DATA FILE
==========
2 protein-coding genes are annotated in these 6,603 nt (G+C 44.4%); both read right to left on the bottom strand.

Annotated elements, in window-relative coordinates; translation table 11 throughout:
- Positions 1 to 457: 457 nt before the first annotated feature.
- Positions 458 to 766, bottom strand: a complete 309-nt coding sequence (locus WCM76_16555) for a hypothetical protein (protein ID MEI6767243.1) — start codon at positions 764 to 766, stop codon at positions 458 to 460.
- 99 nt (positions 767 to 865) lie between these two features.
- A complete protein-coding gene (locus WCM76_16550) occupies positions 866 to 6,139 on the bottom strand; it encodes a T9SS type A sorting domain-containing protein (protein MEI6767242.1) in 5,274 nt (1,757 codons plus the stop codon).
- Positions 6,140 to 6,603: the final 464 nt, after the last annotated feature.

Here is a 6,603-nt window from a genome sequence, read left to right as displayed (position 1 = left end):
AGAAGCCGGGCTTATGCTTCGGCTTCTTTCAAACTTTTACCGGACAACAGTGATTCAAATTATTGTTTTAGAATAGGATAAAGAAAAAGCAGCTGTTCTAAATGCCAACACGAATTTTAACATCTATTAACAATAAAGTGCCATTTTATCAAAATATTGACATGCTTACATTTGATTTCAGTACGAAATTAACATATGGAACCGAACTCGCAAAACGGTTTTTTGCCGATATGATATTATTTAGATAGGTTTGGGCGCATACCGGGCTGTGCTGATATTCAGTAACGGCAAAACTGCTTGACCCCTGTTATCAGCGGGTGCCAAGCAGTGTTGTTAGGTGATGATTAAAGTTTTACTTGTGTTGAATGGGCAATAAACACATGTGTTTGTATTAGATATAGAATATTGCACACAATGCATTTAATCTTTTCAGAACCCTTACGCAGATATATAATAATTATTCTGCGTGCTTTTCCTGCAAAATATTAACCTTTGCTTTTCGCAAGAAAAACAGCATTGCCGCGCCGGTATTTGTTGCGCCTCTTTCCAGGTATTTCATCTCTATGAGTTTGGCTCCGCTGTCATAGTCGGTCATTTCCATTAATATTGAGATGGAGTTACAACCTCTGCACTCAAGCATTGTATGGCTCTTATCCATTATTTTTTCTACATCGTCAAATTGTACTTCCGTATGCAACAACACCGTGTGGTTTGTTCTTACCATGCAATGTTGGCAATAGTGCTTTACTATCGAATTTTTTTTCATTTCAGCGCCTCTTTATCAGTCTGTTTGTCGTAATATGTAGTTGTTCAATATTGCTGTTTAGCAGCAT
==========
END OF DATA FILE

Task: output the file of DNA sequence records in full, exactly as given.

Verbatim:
2 protein-coding genes are annotated in these 6,603 nt (G+C 44.4%); both read right to left on the bottom strand.

Annotated elements, in window-relative coordinates; translation table 11 throughout:
- Positions 1 to 457: 457 nt before the first annotated feature.
- Positions 458 to 766, bottom strand: a complete 309-nt coding sequence (locus WCM76_16555) for a hypothetical protein (protein ID MEI6767243.1) — start codon at positions 764 to 766, stop codon at positions 458 to 460.
- 99 nt (positions 767 to 865) lie between these two features.
- A complete protein-coding gene (locus WCM76_16550) occupies positions 866 to 6,139 on the bottom strand; it encodes a T9SS type A sorting domain-containing protein (protein MEI6767242.1) in 5,274 nt (1,757 codons plus the stop codon).
- Positions 6,140 to 6,603: the final 464 nt, after the last annotated feature.

Here is a 6,603-nt window from a genome sequence, read left to right as displayed (position 1 = left end):
AGAAGCCGGGCTTATGCTTCGGCTTCTTTCAAACTTTTACCGGACAACAGTGATTCAAATTATTGTTTTAGAATAGGATAAAGAAAAAGCAGCTGTTCTAAATGCCAACACGAATTTTAACATCTATTAACAATAAAGTGCCATTTTATCAAAATATTGACATGCTTACATTTGATTTCAGTACGAAATTAACATATGGAACCGAACTCGCAAAACGGTTTTTTGCCGATATGATATTATTTAGATAGGTTTGGGCGCATACCGGGCTGTGCTGATATTCAGTAACGGCAAAACTGCTTGACCCCTGTTATCAGCGGGTGCCAAGCAGTGTTGTTAGGTGATGATTAAAGTTTTACTTGTGTTGAATGGGCAATAAACACATGTGTTTGTATTAGATATAGAATATTGCACACAATGCATTTAATCTTTTCAGAACCCTTACGCAGATATATAATAATTATTCTGCGTGCTTTTCCTGCAAAATATTAACCTTTGCTTTTCGCAAGAAAAACAGCATTGCCGCGCCGGTATTTGTTGCGCCTCTTTCCAGGTATTTCATCTCTATGAGTTTGGCTCCGCTGTCATAGTCGGTCATTTCCATTAATATTGAGATGGAGTTACAACCTCTGCACTCAAGCATTGTATGGCTCTTATCCATTATTTTTTCTACATCGTCAAATTGTACTTCCGTATGCAACAACACCGTGTGGTTTGTTCTTACCATGCAATGTTGGCAATAGTGCTTTACTATCGAATTTTTTTTCATTTCAGCGCCTCTTTATCAGTCTGTTTGTCGTAATATGTAGTTGTTCAATATTGCTGTTTAGCAGCAT